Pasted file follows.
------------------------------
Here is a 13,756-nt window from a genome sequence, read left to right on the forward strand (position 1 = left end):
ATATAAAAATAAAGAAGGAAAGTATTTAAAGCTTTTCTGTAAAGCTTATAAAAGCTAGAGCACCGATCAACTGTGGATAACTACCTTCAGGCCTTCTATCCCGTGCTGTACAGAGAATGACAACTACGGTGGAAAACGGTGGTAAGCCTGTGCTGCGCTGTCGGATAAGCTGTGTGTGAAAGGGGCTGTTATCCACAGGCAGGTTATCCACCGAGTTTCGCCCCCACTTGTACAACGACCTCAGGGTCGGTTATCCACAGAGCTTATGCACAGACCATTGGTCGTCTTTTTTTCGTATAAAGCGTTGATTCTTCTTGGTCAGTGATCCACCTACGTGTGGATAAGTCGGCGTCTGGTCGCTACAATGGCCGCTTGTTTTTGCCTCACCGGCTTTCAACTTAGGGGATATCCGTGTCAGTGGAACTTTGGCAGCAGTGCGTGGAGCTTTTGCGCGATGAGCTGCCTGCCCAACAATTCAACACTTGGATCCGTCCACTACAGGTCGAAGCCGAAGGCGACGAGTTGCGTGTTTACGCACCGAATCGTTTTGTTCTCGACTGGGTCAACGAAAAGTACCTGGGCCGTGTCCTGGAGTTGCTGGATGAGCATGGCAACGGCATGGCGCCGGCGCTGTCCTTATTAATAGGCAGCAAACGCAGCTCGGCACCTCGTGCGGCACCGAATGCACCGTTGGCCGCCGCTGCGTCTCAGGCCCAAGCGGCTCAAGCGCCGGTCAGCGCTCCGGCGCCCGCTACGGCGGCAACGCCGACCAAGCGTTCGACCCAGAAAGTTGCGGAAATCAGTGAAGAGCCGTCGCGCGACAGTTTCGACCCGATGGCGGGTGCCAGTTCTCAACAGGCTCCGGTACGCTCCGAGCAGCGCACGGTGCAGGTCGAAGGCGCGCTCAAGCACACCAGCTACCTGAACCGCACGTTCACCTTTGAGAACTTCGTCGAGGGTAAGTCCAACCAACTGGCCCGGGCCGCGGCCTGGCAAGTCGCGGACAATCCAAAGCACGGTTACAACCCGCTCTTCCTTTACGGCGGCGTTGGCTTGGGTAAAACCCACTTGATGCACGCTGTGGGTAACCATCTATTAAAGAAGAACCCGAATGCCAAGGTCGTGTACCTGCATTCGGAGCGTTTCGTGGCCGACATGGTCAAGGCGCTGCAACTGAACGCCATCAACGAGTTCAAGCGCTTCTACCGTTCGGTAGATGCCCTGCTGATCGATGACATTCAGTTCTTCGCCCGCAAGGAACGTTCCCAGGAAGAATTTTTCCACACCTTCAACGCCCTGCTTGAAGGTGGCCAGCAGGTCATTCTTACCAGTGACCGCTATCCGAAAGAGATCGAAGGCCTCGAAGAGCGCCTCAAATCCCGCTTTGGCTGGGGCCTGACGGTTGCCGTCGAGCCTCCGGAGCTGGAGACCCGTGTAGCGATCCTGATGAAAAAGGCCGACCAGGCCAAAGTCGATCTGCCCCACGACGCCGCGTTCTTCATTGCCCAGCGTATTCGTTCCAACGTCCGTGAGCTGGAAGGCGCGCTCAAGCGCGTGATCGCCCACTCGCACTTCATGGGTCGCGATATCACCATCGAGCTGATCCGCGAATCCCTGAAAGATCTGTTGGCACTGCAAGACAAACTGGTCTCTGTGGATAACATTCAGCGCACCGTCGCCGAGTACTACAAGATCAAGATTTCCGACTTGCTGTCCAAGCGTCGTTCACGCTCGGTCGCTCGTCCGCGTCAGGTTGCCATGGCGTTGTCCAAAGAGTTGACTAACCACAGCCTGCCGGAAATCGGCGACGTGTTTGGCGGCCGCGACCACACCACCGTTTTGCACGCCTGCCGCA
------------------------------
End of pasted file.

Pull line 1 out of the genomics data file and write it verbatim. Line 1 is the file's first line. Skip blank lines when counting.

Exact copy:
Here is a 13,756-nt window from a genome sequence, read left to right on the forward strand (position 1 = left end):